This course is concerned with the conduct of war. It will examine the theories developed to guide the use of organised violence in the pursuit of political objectives, and how the application of those theories has shaped the experience of war for those involved in it. While the course’s staring point is the texts held to constitute the ‘classical’ foundations of military thought, such as Sun Tzu’s The Art of War, Clausewitz’s On War, and Jomini’s The Art of War, its emphasis will be on reciprocal relationship between the development of military technology and the evolution of military theory from the mid-19th to the early-21st centuries. Students will thus explore ideas about the conduct of war on the sea, on the ground, and in the air, as well as the rapidly emerging operational domains of space and cyberspace, and efforts to produce joint theories of warfare that unite activity in all these spheres. The course will challenge the Eurocentrism of much of the writing about the evolution of military thought by embracing non-Western theories of war and critically examining the notion of culturally-defined approaches to warfighting.
Upon successful completion, students will have the knowledge and skills to:
At the conclusion of this course students will be able to:
1. Describe the tenets of the major military theories from the mid-19th to the early 20th Century;
2. Relate the origins of the major military theories of the mid-19th--early-21st century to their cultural, technological, political, and philosophical contexts;
3. Evaluate the practical application of he major military theories of the mid-19th--early-21st century through the medium of historical case studies;
4.Critically examine historical sources and commentaries; and
5. Express the results of analysis coherently, concisely, and confidently in both written and oral forms.
Indicative Assessment1.10% classroom contribution - Learning Outcomes 2, 3, 4, 5
2. 30% weekly quizzes - Learning Outcome 1
3. 20% comparative exercise (2000 words) - Learning Outcomes 1, 4, 5
4. 40% research essay (4000 words) - Learning Outcomes 2, 3, 4, 5
The ANU uses Turnitin to enhance student citation and referencing techniques, and to assess assignment submissions as a component of the University's approach to managing Academic Integrity. While the use of Turnitin is not mandatory, the ANU highly recommends Turnitin is used by both teaching staff and students. For additional information regarding Turnitin please visit the ANU Online website.
Eleven weekly two-hour lectures and one-hour tutorials, plus a half-day wargaming activity.
Students will be expected to to spend an average of 10 hours per week on the course, with three being made up of the contact hours and the remainder preparing for lectures and tutorials, and completing assessment.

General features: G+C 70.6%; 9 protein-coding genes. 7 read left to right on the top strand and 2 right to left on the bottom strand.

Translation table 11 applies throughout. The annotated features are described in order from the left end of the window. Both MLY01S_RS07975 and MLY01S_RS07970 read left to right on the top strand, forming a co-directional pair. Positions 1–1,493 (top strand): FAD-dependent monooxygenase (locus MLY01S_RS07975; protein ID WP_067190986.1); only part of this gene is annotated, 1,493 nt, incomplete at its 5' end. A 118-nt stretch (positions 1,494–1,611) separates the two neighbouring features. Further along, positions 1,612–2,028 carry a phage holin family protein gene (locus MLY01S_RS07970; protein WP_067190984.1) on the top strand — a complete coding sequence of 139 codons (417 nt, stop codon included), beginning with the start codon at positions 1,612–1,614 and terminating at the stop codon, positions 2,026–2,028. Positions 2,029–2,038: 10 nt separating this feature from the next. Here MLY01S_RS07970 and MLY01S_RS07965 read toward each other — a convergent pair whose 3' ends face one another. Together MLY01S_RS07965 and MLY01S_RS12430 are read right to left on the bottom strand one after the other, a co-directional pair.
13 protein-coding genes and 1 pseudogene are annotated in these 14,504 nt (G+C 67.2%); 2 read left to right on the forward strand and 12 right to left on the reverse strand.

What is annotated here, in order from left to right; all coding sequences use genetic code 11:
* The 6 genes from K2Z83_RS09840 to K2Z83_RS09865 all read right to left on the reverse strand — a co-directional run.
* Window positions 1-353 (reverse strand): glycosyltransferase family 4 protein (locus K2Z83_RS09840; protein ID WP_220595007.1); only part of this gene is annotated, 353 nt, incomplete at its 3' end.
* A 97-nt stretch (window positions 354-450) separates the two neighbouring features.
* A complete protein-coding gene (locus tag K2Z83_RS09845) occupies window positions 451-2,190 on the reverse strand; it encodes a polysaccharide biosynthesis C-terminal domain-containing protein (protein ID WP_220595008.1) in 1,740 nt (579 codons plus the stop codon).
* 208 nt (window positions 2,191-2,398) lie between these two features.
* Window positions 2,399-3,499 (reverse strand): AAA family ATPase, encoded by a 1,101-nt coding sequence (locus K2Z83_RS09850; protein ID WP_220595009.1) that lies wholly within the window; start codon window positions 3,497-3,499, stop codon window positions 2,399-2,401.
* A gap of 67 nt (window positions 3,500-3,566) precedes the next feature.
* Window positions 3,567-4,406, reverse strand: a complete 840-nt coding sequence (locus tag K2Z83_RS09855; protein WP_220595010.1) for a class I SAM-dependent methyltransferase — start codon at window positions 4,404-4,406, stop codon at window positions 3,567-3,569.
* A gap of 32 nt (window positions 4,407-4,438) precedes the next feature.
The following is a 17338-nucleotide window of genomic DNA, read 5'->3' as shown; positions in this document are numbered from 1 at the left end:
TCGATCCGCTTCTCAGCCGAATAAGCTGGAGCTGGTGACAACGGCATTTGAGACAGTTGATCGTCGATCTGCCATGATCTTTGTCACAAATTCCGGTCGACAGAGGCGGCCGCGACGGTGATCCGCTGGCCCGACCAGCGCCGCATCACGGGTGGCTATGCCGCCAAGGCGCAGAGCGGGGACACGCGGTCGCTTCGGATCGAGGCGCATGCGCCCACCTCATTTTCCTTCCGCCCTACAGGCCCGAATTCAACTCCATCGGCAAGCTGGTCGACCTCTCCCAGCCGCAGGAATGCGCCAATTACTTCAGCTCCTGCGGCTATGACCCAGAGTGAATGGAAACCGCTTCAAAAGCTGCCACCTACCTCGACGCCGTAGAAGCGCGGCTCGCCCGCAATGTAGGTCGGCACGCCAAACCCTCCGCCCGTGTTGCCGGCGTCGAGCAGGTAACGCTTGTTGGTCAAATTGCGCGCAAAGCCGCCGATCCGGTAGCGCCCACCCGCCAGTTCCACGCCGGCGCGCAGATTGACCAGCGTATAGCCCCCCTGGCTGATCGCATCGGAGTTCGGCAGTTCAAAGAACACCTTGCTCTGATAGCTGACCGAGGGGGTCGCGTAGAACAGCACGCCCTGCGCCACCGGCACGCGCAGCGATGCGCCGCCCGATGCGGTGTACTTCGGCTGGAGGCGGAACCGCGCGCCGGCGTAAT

Requisite and Incompatibility
B. Heuser, The Evolution of Strategy: Thinking war from antiquity to the present, Cambridge, Cambridge University Press, 2010.
J. Angstrom and J. J. Widen, Contemporary Military Theory: The dynamics of war, Abingdon, Routledge, 2015.
C. von Clausewitz (ed. and trans. M. Howard and P. Paret), On War, Princeton, Princeton University Press, 1976.
S. Cox and P. Gray (ed.), Airpower History: Turning points from Kitty Hawk to Kosovo, London Frank Cass, 2002.
A. Gat, A History of Military Thought: From the Enlightenment to the Cold War, Oxford, Oxford University Press, 2001.
D. Jordan, et. al., Understanding Modern Warfare (2nd ed.), Cambridge, Cambridge University Press, 2008.
P. A. Lorge, The Asian Military Revolution: From gunpowder to the bomb, Cambridge, Cambridge University Press, 2008.
J. A. Lynn, Battle: A history of combat and culture, Boulder, Westview Press, 2003.
J. A. Olsen, Airpower Reborn: The strategic concepts of John Warden and John Boyd, Annapolis, Naval Institute Press, 2015.
P. Porter, Military Orientalism: Eastern war through Western eyes, London, Hurst & Company, 2009.
The completion of WARS1001 is recommended but not compulsory for students taking this course.
Tuition fees are for the academic year indicated at the top of the page.
If you are a domestic graduate coursework or international student you will be required to pay tuition fees. Tuition fees are indexed annually. Further information for domestic and international students about tuition and other fees can be found at Fees.
- Student Contribution Band:
- Unit value:
- 6 units
If you are an undergraduate student and have been offered a Commonwealth supported place, your fees are set by the Australian Government for each course. At ANU 1 EFTSL is 48 units (normally 8 x 6-unit courses). You can find your student contribution amount for each course at Fees. Where there is a unit range displayed for this course, not all unit options below may be available.
Offerings, Dates and Class Summary Links
ANU utilises MyTimetable to enable students to view the timetable for their enrolled courses, browse, then self-allocate to small teaching activities / tutorials so they can better plan their time. Find out more on the Timetable webpage.
Class summaries, if available, can be accessed by clicking on the View link for the relevant class number.
|Class number||Class start date||Last day to enrol||Census date||Class end date||Mode Of Delivery||Class Summary|
|4692||25 Feb 2019||04 Mar 2019||31 Mar 2019||31 May 2019||In Person||N/A|